Take a look at the scale and score each item below as follows:
(1) never, (2) rarely, (3) sometimes, (4) often, (5) always.

· You think of how you can free up more time to work.

· You spend much more time working than initially intended.

· You work in order to reduce feelings of guilt, anxiety, helplessness and depression.

· You have been told by others to cut down on work without listening to them.

· You become stressed if you are prohibited from working.

· You deprioritise hobbies, leisure activities, and exercise because of your work.

· You work so much that it has negatively influenced your health.

If you score ‘often’ or ‘always’ on at least four out of the seven items, this may suggest you are a workaholic.

First Psychology Scotland has centres in the following locations: Edinburgh: 0131-668-1440, www.edinburghtherapy.co.uk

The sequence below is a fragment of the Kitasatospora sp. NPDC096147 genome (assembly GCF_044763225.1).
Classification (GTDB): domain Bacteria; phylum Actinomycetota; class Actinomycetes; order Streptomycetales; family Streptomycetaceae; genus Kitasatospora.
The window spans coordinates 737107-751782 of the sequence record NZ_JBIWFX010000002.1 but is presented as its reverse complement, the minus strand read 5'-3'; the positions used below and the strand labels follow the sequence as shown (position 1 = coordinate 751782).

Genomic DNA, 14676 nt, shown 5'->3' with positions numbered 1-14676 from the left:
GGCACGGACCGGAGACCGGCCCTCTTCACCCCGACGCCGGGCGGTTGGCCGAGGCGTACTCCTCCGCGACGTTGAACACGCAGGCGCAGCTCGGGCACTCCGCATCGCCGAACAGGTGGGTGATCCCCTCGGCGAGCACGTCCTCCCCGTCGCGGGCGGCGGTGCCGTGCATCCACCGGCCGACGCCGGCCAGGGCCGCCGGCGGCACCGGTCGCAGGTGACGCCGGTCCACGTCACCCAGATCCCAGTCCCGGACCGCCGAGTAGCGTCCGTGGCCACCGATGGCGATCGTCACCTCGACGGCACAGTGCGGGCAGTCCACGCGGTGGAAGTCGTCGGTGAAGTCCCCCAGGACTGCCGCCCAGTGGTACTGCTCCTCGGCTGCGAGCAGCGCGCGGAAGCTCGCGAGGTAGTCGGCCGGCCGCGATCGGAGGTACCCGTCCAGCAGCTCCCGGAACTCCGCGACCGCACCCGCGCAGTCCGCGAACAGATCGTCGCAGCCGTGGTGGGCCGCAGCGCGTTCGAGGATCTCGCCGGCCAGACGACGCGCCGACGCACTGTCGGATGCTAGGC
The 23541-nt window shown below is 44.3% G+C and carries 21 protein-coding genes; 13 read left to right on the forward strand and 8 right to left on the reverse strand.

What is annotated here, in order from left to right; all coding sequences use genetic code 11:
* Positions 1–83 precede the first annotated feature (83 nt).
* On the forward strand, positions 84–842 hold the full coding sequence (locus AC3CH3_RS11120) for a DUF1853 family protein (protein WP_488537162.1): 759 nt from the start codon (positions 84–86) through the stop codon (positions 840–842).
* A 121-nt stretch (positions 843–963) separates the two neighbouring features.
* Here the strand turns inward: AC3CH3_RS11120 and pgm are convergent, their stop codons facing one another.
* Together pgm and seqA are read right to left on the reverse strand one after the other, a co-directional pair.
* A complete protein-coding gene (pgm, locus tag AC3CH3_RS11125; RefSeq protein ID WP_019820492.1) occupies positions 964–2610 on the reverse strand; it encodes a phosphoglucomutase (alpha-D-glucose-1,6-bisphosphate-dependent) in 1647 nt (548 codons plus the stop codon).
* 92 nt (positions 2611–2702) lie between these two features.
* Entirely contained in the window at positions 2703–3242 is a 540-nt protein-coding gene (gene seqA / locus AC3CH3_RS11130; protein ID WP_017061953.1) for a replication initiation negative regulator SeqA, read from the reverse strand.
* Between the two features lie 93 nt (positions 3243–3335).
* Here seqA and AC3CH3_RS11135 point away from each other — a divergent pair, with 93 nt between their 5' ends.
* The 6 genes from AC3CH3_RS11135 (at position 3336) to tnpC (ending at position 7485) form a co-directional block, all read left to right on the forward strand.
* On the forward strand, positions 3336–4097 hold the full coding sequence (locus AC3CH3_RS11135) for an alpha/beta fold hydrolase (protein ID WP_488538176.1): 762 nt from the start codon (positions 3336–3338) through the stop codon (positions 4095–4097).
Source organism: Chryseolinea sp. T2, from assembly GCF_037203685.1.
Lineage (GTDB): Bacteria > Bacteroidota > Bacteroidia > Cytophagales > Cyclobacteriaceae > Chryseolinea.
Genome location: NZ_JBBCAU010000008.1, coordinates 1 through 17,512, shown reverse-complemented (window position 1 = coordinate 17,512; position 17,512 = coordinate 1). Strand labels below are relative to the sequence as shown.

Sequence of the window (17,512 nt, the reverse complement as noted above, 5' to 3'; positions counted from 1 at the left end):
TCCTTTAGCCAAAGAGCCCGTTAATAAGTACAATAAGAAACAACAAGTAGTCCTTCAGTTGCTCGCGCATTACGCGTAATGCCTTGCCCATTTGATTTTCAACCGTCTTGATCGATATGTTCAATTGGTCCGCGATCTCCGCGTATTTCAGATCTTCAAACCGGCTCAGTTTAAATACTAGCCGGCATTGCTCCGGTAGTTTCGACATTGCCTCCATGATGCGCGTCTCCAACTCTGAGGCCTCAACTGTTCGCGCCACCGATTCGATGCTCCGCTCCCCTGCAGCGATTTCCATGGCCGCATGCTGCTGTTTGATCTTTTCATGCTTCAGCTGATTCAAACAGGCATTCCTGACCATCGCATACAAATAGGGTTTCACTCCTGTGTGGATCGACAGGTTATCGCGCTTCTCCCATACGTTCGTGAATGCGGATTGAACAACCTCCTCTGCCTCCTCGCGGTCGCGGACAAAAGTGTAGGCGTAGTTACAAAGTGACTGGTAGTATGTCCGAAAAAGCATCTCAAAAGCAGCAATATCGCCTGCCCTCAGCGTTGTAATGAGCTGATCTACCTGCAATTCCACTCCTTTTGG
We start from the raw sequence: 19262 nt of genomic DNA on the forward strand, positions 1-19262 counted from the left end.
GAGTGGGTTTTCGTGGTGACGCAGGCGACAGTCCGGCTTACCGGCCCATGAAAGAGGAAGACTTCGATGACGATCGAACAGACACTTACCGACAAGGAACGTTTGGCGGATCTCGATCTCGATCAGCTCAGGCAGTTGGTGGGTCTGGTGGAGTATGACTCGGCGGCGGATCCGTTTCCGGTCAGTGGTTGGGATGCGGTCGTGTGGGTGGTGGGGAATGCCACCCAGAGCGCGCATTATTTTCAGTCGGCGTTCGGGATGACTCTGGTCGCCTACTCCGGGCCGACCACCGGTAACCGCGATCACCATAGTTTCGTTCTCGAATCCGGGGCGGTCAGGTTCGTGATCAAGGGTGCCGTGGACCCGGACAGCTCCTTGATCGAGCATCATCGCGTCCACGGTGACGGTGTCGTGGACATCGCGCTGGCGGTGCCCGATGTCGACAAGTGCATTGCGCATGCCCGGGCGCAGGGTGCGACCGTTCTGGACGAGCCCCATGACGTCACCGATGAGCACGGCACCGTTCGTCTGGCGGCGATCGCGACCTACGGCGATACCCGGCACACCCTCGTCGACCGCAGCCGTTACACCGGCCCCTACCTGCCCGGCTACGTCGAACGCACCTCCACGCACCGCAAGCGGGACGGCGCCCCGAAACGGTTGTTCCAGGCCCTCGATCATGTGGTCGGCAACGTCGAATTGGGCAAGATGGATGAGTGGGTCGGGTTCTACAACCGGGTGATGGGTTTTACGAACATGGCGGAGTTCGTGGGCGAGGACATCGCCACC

Glasgow: 0141-404-5411, www.glasgowpsychology.co.uk
Borders: 01896-800-400, www.borderspsychology.co.uk
Aberdeen: 01224-452-848, www.aberdeenpsychology.co.uk


Tuesday, 14 August 2012

Unlock your creativity

Life can sometimes feel like groundhog day - get up, go to work, come home, watch TV and then go to bed. As we grow up, we neglect our playful side and the many activities we once enjoyed. We often find ourselves cruising through life on autopilot.

With summer here however and perhaps a little more time on our hands, there is no better time to unlock our creativity and bring some joy back to our lives. Here are some tips suggested by Allison Arden, author of The Book of Doing: Everyday Activities to Unlock Your Creativity and Joy.

  1. List three activities you enjoyed as a child and start doing them. 
  2. Read biographies of people who’ve inspired you. 
  3. Sketch pictures of people and objects everyday – sitting still for a while may allow you to see things from a new perspective.